He paid tribute to those who made huge sacrifices that led to the approval of the BOL, particularly members of the MILF leadership who have passed away.

He also lauded members of Congress for their firm support to the law, which he said aims to provide the Moro people meaningful autonomy and enable them to chart their political future through the democratic process.

“We urge you to value this agreement. This peace process is for everyone,” Iqbal said in his speech.

Call for unity

ARMM Governor Mujiv Hataman said the passage of the BOL is a truly momentous occasion for the Bangsamoro people.

Inabot natin ang puntong ito dahil sa pagsasakripisyo (We have reached this point through sacrifice),” he said.

Hataman lauded the Philippine government and the MILF for ensuring the approval of the law, which is expected to bring long-lasting peace and sustainable development in the region.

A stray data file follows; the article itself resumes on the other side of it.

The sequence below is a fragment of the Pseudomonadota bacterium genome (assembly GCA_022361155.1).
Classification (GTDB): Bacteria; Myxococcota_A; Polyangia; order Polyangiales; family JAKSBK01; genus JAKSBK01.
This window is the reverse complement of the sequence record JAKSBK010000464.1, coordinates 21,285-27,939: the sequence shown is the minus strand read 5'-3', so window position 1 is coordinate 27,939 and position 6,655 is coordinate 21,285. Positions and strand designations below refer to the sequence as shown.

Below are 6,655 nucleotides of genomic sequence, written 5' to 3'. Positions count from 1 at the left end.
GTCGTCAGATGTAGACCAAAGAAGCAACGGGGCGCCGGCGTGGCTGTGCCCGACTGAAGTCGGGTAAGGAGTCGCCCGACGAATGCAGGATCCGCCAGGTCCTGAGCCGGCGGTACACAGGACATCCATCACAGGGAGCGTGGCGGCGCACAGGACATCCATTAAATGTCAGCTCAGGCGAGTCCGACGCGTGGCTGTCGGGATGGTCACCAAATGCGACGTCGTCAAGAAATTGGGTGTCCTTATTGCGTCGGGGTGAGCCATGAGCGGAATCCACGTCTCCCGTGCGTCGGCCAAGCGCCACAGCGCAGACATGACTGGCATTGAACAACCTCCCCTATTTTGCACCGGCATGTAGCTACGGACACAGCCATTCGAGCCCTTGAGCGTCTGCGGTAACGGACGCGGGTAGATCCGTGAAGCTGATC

He said the passage of the BOL is not meant to diminish the accomplishments of the ARMM government but seeks to build on its gains over the years.

Hindi ito pagbubura ng ARMM (We are not erasing the ARMM),” Hataman said.

The ARMM governor said that the greater challenge confronting the Bangsamoro people now is how to ensure the successful implementation of the law.

Nandito na ang bagong batas. Magkaisa tayo. Mas mahusay ito (The new law is now here. Let us unite behind it. This is a better law),” he said.

Pledges from legislators

Meanwhile, Office of the Presidential Adviser on the Peace Process (OPAPP) Assistant Secretary Ma. Cecilia Papa read on behalf of Ilocos Norte Representative Rodolfo Fariñas a prepared message addressed to the Bangsamoro people.